Welcome to the 2nd article in my Musical Maturity series. Vocal Harmony. Oh. My. God! You could write a 500 page book on harmony (many have, by the way), and still not cover everything there is to say about the subject! I've restricted myself to vocal harmony, and even then, I'm still wondering how I can condense all this information! Well, in this article, I plan to simply introduce you to the topic in general.
The reason I chose this topic is because harmony is the most important technique that draws the line between carnatic and western music. Carnatic is a purely melodic form of music, and lacks any form of harmony whatsoever. Vocal Harmony is used extensively in so many forms of western music, and for good reason! My friend Isaac and I (visit him here) always add vocal harmony to our songs. Whether we are composing or performing, there's at least one phrase where we harmonise. Why? Because it just sounds so good! Anyways, lets talk about where this originated.
Musical History: Organum
Lets be honest; most people hate this topic, so I'll try to keep it short. The origin of harmony dates back to devotional chants at the roman catholic church around 800 AD. At first, they were chanted by a choir of men, all singing the same notes at the same time (unison). Eventually, someone decided to add a group of boys to the choir. They were still singing the same thing, but the boys' voices were an octave higher. Suddenly, someone had the idea of using a section of the choir as a drone; saying the words while holding just a single note throughout the song. In carnatic music, the tamboura provides the drone.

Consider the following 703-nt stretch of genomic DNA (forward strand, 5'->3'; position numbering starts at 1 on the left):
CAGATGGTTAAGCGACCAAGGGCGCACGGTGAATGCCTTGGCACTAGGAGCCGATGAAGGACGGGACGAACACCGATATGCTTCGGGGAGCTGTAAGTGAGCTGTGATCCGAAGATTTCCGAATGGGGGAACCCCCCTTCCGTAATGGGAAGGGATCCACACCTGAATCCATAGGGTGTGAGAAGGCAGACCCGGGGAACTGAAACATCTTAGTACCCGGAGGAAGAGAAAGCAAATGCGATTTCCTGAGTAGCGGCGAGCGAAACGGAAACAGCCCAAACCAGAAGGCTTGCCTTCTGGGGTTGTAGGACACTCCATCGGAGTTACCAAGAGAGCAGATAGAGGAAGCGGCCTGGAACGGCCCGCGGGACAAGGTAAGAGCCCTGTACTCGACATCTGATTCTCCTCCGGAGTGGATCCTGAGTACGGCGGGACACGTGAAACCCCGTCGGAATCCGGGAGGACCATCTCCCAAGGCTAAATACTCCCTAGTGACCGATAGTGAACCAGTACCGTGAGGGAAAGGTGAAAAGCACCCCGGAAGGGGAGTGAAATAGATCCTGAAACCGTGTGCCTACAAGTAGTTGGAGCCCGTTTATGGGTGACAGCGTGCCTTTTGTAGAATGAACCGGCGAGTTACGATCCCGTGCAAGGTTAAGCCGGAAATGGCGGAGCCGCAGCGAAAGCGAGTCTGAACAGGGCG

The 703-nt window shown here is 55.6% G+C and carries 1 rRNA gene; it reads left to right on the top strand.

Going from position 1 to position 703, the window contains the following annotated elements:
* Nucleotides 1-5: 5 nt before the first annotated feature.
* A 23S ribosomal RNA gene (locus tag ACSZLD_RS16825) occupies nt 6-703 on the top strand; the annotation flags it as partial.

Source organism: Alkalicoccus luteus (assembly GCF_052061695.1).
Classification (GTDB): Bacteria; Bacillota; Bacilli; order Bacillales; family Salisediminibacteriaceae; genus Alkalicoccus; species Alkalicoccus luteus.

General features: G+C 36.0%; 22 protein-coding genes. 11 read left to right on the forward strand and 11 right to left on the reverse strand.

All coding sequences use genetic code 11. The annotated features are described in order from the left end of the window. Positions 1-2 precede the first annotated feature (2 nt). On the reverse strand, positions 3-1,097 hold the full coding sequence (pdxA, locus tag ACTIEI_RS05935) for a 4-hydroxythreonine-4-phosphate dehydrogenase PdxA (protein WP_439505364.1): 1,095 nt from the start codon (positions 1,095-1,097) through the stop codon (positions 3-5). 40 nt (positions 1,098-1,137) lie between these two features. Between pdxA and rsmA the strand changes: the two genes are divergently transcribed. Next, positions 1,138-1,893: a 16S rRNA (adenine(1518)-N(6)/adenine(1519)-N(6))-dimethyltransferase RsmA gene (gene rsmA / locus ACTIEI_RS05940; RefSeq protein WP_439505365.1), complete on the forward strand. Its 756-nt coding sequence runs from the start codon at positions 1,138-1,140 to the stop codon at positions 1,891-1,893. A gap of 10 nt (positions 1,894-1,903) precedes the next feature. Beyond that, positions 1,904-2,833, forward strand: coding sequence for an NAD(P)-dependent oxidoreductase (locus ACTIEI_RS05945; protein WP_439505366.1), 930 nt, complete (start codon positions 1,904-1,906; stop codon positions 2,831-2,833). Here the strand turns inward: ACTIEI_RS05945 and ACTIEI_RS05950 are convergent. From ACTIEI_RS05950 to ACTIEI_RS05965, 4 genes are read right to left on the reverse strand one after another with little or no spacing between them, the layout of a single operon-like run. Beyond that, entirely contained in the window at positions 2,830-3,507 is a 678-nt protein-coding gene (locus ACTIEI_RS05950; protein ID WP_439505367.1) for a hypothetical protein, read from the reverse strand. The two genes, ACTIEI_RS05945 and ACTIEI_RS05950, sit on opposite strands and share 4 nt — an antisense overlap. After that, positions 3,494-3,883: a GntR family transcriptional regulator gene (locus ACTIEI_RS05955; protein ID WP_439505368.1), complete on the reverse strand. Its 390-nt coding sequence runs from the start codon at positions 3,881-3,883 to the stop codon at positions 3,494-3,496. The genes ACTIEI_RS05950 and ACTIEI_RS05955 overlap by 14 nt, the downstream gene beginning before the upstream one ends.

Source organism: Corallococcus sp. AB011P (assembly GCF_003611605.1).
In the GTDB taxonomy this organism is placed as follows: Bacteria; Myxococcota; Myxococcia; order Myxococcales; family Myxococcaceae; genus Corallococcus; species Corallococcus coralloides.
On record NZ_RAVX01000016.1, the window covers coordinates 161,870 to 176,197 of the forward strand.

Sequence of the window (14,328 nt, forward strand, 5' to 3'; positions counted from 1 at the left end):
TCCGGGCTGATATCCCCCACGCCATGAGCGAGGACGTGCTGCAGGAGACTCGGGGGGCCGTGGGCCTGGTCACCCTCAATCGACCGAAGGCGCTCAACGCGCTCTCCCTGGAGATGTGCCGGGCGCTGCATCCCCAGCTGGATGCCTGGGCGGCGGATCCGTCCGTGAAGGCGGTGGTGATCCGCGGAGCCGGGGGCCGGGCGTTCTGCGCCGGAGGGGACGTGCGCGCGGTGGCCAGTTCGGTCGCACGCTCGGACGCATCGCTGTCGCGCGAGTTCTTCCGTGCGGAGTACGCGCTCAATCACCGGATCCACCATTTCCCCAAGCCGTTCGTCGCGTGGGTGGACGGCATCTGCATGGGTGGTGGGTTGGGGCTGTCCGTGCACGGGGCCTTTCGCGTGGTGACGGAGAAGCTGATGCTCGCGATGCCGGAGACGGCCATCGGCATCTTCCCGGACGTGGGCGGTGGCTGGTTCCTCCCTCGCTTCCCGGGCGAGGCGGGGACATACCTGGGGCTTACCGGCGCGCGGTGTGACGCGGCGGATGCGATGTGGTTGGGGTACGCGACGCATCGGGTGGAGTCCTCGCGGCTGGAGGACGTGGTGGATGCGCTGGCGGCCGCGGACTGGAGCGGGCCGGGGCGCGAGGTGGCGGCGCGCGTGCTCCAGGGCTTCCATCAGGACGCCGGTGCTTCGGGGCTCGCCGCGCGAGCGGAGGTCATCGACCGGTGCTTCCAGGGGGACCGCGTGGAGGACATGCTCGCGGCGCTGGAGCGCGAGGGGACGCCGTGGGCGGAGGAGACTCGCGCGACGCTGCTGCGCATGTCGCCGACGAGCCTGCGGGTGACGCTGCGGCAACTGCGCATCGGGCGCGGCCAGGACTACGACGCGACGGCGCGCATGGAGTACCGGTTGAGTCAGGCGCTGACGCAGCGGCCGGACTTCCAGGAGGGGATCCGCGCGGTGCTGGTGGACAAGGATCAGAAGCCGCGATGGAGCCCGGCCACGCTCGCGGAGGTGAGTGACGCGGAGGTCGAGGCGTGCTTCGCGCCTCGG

If you'd like more information, the internet is at your disposal. I recommend these youtube sources:
Here are just a couple of unique examples of modern applications of vocal harmony.
Simon & Garfunkel: Sound of Silence
Death Note: Kyrie
If you've seen Death Note, then this iconic music is not new to you. However, you may not know that this has a very interesting story behind it. Kyrie is actually a type of Gregorian Chant! These chants always have the same words set to different music.
I hope you enjoyed this article as much as I did. Until next time, take care, and keep learning.